April 15, 1999
Doctor upbeat about new radiation treatment

Tossing a tennis ball from one hand to the other, Dr. Robert Behar appeared carefree as he talked about his recent marriage and love of air-planes.

As medical director of the Spring Branch Radiation Oncology Center, Behar, a Twin Lakes resident, has had reason to smile.

At 35, he can be considered as a pioneer in radiation treatment - one of four doctors in the United States using a new "invisible knife" method of radiation therapy that causes little or no side effects.

"Body Radiosurgery" has only been available for about three years. He learned to administer the procedure in 1997 from its developers at the Karolinska Institute in Sweden.

At 4 p.m. Friday, patients continue to enter and exit the bustling office, chatting with their families and thumbing through shelves of literature on cancer prevention and treatment.
Behar, who also uses traditional methods to treat patients, has been pleased with the new procedure.

Body radiosurgery has been used on 70 patients since January of 1998. A 20- to 40-minute session required no incisions, no anesthesia and causes no pain. An adaptation of a "gamma knife" used in treating brain tumors, the method uses high concentrations of radiation, but pinpointed to a smaller area to spare healthy surrounding tissue.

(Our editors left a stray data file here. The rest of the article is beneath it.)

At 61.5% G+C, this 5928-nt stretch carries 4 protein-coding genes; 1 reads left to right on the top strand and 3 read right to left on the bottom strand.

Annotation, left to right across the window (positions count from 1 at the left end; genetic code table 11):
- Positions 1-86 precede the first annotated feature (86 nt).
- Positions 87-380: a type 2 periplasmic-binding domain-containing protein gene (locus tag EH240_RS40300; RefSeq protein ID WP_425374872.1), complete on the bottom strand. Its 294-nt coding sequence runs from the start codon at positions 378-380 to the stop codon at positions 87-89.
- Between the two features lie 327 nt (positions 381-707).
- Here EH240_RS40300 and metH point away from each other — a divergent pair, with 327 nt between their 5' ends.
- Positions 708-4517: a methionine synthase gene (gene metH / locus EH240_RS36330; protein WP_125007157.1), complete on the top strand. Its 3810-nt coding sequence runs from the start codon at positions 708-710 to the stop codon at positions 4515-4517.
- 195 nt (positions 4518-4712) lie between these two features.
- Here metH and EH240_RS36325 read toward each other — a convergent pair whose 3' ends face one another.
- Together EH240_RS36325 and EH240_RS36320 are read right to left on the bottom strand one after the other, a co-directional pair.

The method has shown improvement and sometimes complete success with patients whose traditional treatments have failed, he said.

Behar's face darkened as he spoke of patients whose chemotherapy had not worked, or who had been told "to go home and die."
"If you can't make them well you shouldn't make them sick," he said. "It's just not worth it for them."

When it comes time to tell new patients they have cancer, Behar said he focuses on the treatment instead of the disease.

"You have to tell them the truth but you tell them the positives," he said. "You tell them that `yes, it is treatable.' And I have them come in and sit down with them. I never do it over the phone. That is horrendous."

Behar said although he learned to fly at age 15 and obtained a pilot's license at 17, he always had a deep interest in medicine and became interested in research while at the University of Chicago. He later decided he wanted to treat cancer patients.

"I find that people who have cancer have a major problem and they need a lot of help, both physically and emotionally," he said.
Behar and his wife, Mercedes, were married six months ago. She recently moved to the United States from Venezuela, where the couple met, and is now studying English.

The founder of Western Radiation Oncology Associates Behar is the medical director of the radiation oncology departs at Spring Branch, Rose and Columbia Conroe medical centers. A native of Chicago, Behar was director of brachytherapy at Memorial Regional Medical Center in Florida.

He has been medical director of the Spring Branch Radiation Oncology Center since inception in 1994.

For more information on radiation therapy treatments, visit